Composite multiwavelength image of A781 (red region of Fig. 2). Optical SDSS g,r,i mosaic is shown in green. Radio emission at 143 MHz from LOFAR is shown in blue. X-ray XMM-Newton emission is shown in red.

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In Fig. 4, we show our images of the peripheral emission at three frequencies with comparable resolution obtained from the new LOFAR data and from the reanalysis of the archival GMRT observations. The flux densities measured within the LOFAR 3σ contour in these images are S143 MHz = 267 ± 53 mJy, S325 MHz = 94 ± 14 mJy, and S610 MHz = 38 ± 4 mJy, where the quoted errors are given by the uncertainty in the flux density scale and the noise of the images weighted for the number of beams added in quadrature. The source morphology is consistent between 143 MHz and 610 MHz, appears slightly more extended at low frequency, and has a largest linear size of ∼550 kpc. The source displays a peculiar wedge shape characterised by a bright knot of emission in the SE that is attached to a high surface brightness spine that is extended NW in the direction of the central double radio source (DRS; cf. Fig. 3). The radio emission shows a sharper edge to-wards the E direction where the X-ray thermal emission also fades away.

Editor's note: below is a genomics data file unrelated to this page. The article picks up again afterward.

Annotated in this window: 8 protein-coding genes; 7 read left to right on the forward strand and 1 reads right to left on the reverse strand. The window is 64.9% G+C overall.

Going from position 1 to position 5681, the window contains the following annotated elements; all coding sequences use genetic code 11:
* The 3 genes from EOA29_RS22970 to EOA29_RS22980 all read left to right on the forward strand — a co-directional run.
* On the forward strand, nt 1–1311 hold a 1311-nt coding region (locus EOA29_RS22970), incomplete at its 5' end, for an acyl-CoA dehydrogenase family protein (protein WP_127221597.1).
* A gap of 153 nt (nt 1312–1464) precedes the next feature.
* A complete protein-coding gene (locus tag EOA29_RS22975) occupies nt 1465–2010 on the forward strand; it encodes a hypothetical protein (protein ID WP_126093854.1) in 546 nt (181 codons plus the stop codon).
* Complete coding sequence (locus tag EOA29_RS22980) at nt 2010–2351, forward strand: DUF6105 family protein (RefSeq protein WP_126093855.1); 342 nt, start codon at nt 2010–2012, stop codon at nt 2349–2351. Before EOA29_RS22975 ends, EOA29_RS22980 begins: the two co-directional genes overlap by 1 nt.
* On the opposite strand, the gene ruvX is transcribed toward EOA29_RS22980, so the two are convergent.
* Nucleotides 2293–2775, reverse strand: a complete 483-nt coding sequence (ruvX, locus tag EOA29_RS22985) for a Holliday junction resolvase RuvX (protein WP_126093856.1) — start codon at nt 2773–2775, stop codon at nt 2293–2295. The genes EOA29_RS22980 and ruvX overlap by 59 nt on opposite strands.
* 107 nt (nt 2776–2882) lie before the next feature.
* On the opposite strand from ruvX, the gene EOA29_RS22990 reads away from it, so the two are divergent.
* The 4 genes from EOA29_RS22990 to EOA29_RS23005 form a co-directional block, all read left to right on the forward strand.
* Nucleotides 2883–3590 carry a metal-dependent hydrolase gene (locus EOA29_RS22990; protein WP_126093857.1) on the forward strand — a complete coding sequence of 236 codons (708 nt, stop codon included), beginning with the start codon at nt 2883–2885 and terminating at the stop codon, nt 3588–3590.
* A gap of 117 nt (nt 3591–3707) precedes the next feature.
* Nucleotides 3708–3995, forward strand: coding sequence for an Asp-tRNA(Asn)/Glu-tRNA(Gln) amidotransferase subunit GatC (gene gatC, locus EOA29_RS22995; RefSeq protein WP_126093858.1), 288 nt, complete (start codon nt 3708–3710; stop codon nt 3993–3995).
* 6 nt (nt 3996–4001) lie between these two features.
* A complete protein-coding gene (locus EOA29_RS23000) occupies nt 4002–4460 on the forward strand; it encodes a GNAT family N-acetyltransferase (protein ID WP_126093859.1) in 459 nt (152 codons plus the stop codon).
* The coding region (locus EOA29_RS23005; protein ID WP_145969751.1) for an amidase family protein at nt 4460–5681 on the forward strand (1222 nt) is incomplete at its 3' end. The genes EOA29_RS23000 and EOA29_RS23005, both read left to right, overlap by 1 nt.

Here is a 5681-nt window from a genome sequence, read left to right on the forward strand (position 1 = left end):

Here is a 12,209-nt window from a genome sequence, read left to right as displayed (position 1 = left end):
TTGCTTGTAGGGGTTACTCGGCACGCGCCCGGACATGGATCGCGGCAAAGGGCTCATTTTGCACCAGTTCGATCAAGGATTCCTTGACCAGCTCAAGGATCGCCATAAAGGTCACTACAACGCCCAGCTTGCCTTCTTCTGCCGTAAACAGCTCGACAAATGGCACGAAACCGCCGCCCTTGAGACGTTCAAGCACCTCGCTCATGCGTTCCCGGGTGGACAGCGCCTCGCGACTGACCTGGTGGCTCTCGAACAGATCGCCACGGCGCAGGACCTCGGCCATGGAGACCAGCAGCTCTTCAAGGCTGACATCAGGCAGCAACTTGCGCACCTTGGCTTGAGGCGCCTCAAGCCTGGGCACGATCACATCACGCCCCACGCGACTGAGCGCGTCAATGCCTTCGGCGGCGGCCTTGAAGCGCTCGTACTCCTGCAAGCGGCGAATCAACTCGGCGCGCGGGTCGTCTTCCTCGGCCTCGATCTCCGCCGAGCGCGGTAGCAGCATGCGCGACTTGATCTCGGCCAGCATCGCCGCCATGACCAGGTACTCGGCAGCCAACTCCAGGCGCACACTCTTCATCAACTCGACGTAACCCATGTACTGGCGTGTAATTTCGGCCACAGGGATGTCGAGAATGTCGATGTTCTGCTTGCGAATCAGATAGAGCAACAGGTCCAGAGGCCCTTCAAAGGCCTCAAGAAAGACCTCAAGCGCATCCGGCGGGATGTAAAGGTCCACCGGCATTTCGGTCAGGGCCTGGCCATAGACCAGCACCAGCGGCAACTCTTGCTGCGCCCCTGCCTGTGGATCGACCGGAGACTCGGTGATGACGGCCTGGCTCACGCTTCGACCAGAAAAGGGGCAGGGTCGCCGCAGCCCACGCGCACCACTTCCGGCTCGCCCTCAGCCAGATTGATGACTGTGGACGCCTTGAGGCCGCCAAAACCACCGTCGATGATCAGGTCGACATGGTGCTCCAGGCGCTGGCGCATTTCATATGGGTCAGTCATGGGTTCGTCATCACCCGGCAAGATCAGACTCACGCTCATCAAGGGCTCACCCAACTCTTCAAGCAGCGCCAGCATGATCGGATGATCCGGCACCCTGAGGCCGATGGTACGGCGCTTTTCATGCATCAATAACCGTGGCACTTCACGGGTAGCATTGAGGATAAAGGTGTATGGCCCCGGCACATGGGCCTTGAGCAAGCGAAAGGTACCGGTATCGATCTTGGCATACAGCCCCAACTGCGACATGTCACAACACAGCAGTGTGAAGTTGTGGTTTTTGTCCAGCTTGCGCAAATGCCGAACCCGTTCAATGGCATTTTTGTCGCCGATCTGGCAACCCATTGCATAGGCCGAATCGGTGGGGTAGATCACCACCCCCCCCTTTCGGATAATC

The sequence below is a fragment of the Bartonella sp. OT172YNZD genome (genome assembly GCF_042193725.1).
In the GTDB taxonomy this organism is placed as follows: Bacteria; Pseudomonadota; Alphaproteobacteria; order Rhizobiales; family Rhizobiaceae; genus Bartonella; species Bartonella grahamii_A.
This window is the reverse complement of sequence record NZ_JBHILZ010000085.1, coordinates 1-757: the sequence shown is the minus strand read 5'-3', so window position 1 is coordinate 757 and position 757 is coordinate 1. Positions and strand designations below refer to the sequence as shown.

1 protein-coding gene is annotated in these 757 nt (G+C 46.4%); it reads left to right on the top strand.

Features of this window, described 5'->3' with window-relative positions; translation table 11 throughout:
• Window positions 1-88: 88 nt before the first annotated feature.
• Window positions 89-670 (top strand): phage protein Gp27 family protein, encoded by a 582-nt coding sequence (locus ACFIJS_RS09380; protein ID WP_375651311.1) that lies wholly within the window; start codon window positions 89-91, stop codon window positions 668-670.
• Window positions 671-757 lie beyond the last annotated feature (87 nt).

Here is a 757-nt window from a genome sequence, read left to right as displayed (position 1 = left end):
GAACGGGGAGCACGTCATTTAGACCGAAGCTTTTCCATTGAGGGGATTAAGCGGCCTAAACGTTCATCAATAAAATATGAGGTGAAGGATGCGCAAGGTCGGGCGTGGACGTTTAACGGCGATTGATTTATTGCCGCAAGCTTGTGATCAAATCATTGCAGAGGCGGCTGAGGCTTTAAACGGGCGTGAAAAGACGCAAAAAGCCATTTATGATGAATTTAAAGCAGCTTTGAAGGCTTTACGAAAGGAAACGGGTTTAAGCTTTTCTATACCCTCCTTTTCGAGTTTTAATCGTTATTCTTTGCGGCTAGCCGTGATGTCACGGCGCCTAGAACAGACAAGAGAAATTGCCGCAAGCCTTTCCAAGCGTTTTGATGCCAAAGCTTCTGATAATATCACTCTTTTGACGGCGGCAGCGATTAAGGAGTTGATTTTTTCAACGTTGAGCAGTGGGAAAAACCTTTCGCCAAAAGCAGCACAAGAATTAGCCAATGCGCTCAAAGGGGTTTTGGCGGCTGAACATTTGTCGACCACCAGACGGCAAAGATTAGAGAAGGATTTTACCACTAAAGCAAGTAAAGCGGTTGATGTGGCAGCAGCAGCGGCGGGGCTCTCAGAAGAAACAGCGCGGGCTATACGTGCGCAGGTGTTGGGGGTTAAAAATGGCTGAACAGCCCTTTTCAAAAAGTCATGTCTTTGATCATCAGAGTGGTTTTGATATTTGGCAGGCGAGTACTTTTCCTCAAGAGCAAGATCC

thumbnail Fig. 4.

Peripheral emission in A781 (blue region of Fig. 2) as observed in the radio band with LOFAR at 143 MHz (left panel) and with the GMRT at 325 MHz (centre panel) and 610 MHz (right panel). Contours are spaced by a factor of 2 starting from 3σ, where σ143 = 270 μJy beam−1, σ325 = 150 μJy beam−1, and σ610 = 120 μJy beam−1. The negative −3σ contours are shown in dashed. The beam sizes are 11.1′′ × 6.5′′ (143 MHz), 10.6′′ × 7.2′′ (325 MHz) and 13.5′′ × 9.8′′ (610 MHz) and are shown in the bottom left corners.